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Federation was promoted as an ideal before and between the two world wars, in both colonial independence movements and internationalist thought. It also became a term for promoting reforms to imperial governance, referring sometimes to greater political and economic integration and at other times to devolution or self-rule. Writers around the world responded to these developments directly, in specific political and constitutional discussions, and through indirect engagement with federalism’s rhetorical, conceptual, historical, and affective structures. Modernists such as Gertrude Stein, W. H. Auden, Virginia Woolf, and William Faulkner exemplify the range of white metropolitan writers’ playful, earnest, and creative engagements with federal themes during the interwar period. Paradigmatic of a so-called ‘federal moment’ amidst global decolonisation movements during the post-war period, Salman Rushdie’s Midnight’s Children illustrates federalism’s contested status as both a legacy of colonial rule and a potential mechanism for imagining postcolonial futures.
Groups who are socially excluded often lack a voice, something that holds for people with mental health conditions, especially if these are serious and enduring or if they are part of a socio-economically deprived group or a group that is marginalised because of their social identity. This chapter examines the involvement of people with mental health conditions in political and civic activities and the extent to which their human and civil rights are violated. Whilst there is a lack of studies examining the involvement of people with mental health conditions in these areas, there is nevertheless good reason to believe that they are excluded in this domain. Taking a global view of people with mental health conditions there are clear examples of violations of human and civil rights across the world’s continents. These violations take many forms and cover the following domains of exclusion: poverty, education, employment, personal, family and social relations, violence and persecution, health and access to essential services. Worldwide, people with mental and psychosocial disabilities face injustice and are not free from cruel, inhuman, degrading treatment, and punishment; they also lack the right to participate in the economic, cultural, and social life of their communities.
St. Helena’s theatrical culture after 1770 reflects South Atlantic links with slavery, revolution and theater, soon to be reanimated by the arrival and residence of defeated emperor Napoleon in 1815. A transhemispheric crossroads where the British worlds of the north and south, east and west literally converged, the island’s theatrical and social life provides a finale to this study’s examination of theater and performance in the British empire. Three specific performances – one in Richmond, London, of St. Helena, or the Isle of Love (1776), and two in St. Helena, The Revenge in 1817 (to which Napoleon was invited) and Inkle and Yarcio in 1822, after the island-wide agreement ot abolish slavery, demonstrated the systemic nature of empire, the fictions of race that it perpetrated and the performativies of human difference that undermined its structures. The Saints were transucltural players in a wider, violent and acquistitive imperial drama, performers of a hybrid and syncretic Englishness that acknowledged its diverse sources.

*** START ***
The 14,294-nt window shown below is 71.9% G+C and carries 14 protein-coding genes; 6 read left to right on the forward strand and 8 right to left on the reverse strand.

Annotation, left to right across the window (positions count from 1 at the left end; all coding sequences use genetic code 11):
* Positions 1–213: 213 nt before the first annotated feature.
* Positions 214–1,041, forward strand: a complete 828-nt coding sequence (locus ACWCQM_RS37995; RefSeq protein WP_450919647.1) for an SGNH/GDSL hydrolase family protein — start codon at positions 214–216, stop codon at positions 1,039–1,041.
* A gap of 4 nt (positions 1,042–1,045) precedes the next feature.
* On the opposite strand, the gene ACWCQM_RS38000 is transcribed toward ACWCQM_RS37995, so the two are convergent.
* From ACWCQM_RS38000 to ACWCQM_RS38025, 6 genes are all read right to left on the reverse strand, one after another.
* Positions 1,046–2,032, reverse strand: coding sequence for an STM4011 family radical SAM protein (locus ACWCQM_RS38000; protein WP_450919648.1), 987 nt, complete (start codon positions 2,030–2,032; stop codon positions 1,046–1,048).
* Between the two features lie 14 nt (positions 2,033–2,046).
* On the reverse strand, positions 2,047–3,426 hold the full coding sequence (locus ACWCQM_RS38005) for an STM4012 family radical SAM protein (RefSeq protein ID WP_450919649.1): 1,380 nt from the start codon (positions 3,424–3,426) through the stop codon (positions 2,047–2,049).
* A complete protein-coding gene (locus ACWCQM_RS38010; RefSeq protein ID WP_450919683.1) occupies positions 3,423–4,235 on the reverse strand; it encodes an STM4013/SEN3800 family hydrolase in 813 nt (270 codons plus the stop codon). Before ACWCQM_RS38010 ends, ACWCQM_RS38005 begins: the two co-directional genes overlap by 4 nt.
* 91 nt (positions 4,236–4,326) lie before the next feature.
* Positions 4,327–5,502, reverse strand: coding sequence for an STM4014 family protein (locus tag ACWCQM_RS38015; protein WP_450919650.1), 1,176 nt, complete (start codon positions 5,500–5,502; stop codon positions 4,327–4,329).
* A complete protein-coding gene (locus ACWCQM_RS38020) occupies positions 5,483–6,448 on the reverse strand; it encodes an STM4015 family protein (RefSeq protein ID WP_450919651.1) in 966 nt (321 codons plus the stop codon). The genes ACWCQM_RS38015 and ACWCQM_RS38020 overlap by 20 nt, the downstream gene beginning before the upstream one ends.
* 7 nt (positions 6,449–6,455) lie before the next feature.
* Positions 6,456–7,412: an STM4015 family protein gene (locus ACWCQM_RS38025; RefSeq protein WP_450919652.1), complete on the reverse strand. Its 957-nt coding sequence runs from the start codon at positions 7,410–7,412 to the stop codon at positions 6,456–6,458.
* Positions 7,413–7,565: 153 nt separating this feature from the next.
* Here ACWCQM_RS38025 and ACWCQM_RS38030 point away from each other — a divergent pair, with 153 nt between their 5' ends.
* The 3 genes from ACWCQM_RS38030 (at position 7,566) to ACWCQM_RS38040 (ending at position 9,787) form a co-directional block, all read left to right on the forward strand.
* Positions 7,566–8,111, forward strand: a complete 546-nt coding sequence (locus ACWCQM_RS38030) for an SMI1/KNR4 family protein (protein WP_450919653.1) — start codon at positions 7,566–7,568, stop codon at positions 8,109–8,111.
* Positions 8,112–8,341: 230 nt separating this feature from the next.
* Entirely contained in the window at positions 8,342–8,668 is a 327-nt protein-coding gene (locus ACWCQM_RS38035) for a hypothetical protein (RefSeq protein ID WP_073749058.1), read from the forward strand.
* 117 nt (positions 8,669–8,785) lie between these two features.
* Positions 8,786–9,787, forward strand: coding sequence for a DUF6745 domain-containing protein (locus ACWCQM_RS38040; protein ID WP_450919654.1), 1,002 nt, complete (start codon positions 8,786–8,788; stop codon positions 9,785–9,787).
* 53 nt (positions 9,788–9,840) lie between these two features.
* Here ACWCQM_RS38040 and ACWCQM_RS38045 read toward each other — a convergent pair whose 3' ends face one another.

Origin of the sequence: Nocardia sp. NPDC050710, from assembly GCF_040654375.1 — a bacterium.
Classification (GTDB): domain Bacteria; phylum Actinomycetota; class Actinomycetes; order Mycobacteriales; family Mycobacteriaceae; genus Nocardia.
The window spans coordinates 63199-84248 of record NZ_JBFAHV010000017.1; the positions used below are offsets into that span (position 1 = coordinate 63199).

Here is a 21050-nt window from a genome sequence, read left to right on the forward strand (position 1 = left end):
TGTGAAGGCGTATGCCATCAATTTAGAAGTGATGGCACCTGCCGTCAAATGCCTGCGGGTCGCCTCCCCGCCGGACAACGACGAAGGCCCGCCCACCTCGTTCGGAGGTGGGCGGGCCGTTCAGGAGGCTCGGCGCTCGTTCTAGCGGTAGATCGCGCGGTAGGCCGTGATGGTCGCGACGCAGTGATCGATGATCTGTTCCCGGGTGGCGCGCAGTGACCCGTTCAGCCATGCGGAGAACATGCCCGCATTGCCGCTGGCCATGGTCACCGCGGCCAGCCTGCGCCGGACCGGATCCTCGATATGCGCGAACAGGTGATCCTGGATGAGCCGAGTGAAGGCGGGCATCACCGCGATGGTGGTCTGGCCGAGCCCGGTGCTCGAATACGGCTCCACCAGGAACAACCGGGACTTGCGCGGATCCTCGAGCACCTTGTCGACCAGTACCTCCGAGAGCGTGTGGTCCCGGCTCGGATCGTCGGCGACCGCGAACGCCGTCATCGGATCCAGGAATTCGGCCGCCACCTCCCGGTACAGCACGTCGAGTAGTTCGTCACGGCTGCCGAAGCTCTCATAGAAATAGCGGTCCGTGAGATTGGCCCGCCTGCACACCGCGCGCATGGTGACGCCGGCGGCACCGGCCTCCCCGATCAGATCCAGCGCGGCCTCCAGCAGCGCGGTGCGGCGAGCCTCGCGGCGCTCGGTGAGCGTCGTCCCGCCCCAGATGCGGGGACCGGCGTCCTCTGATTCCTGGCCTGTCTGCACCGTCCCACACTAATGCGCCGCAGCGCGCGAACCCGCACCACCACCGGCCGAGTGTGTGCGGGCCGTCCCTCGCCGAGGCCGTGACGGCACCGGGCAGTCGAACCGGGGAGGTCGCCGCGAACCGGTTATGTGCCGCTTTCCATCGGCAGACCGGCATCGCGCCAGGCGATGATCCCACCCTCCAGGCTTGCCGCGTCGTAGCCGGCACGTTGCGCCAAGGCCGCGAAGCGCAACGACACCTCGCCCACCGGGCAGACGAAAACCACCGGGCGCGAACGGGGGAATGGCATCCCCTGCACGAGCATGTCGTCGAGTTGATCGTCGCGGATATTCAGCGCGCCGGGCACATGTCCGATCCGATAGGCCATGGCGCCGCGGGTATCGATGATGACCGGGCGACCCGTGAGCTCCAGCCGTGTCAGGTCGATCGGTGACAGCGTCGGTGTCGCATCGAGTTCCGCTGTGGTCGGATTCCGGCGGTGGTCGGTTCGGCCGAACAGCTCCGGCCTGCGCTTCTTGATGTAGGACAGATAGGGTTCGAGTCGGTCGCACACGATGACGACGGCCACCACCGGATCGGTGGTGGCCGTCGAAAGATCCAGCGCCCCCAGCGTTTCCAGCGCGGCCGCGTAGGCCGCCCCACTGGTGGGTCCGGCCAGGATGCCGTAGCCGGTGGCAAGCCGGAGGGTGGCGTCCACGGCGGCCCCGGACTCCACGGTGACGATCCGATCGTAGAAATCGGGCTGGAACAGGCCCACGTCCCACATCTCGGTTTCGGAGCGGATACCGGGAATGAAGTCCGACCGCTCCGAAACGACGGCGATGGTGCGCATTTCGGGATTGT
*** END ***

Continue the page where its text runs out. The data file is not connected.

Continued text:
Chapter 5 examines how the Great Plague Scare unfolded in the entangled colonial empires of France and Spain. Despite their intertwined histories in the early-eighteenth-century Atlantic, few works in the English language have focused on Franco-Spanish colonial relations. The chapter describes the orders coming from the metropoles for dealing with the threat of plague and analyzes how those on the ground ultimately responded. In the end, it answers the question, what was different in the colonies? It opens in Fort Royal, Martinique, where a major scandal unfolded when a French vessel arrived from the Languedocien port of Sète. What I call the “Sète affair” offers the opportunity to examine the “spirit of sedition” that endured in the French Antilles well before the Age of Revolution. The chapter then transitions to plague-time violence and Franco-Spanish relations in the Caribbean and demonstrates that the demands of the metropole were not always in line with the needs or wants of the people in the overseas colonies. On the surface, disaster centralism during the Plague of Provence seemed to extend from Europe to the colonies, but on the ground, local needs and economic concerns often outweighed the demands of a far-flung ruler.
The performance of Edward Young’s The Revenge in Sydney in 1796 is used as a way to recast British-Aboriginal relations in the early years of the British invasion. Sydney became an amphitheater of struggle over contending claims of British and Aboriginal authorities, Eora clans who refused to give up their lands, exiled British felons of all sexes enraged at their fates, soldiers and sailors who bewailed their exile: revenge was on many people’s minds. How was The Revenge going to be interpreted in such a setting, by such a multitude?